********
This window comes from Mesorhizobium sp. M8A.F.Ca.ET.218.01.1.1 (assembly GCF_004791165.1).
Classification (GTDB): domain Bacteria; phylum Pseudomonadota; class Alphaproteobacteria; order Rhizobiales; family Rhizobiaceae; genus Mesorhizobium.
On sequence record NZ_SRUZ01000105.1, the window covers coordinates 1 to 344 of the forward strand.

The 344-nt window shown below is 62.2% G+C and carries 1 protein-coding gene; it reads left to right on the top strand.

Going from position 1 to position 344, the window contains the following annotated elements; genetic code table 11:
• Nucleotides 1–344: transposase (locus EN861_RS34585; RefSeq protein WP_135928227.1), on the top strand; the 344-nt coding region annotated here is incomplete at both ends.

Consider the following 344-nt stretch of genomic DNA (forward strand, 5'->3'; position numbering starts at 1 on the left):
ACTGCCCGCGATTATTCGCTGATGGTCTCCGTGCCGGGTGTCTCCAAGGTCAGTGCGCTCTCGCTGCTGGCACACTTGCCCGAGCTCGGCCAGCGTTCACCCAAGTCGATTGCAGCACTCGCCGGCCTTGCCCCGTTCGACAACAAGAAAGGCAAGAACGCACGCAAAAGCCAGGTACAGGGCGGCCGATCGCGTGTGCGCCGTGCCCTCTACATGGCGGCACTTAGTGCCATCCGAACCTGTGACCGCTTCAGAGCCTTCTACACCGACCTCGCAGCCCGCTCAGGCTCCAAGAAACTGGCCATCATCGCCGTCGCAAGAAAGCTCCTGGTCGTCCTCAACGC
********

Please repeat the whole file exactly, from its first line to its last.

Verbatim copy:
This window comes from Mesorhizobium sp. M8A.F.Ca.ET.218.01.1.1 (assembly GCF_004791165.1).
Classification (GTDB): domain Bacteria; phylum Pseudomonadota; class Alphaproteobacteria; order Rhizobiales; family Rhizobiaceae; genus Mesorhizobium.
On sequence record NZ_SRUZ01000105.1, the window covers coordinates 1 to 344 of the forward strand.

The 344-nt window shown below is 62.2% G+C and carries 1 protein-coding gene; it reads left to right on the top strand.

Going from position 1 to position 344, the window contains the following annotated elements; genetic code table 11:
• Nucleotides 1–344: transposase (locus EN861_RS34585; RefSeq protein WP_135928227.1), on the top strand; the 344-nt coding region annotated here is incomplete at both ends.

Consider the following 344-nt stretch of genomic DNA (forward strand, 5'->3'; position numbering starts at 1 on the left):
ACTGCCCGCGATTATTCGCTGATGGTCTCCGTGCCGGGTGTCTCCAAGGTCAGTGCGCTCTCGCTGCTGGCACACTTGCCCGAGCTCGGCCAGCGTTCACCCAAGTCGATTGCAGCACTCGCCGGCCTTGCCCCGTTCGACAACAAGAAAGGCAAGAACGCACGCAAAAGCCAGGTACAGGGCGGCCGATCGCGTGTGCGCCGTGCCCTCTACATGGCGGCACTTAGTGCCATCCGAACCTGTGACCGCTTCAGAGCCTTCTACACCGACCTCGCAGCCCGCTCAGGCTCCAAGAAACTGGCCATCATCGCCGTCGCAAGAAAGCTCCTGGTCGTCCTCAACGC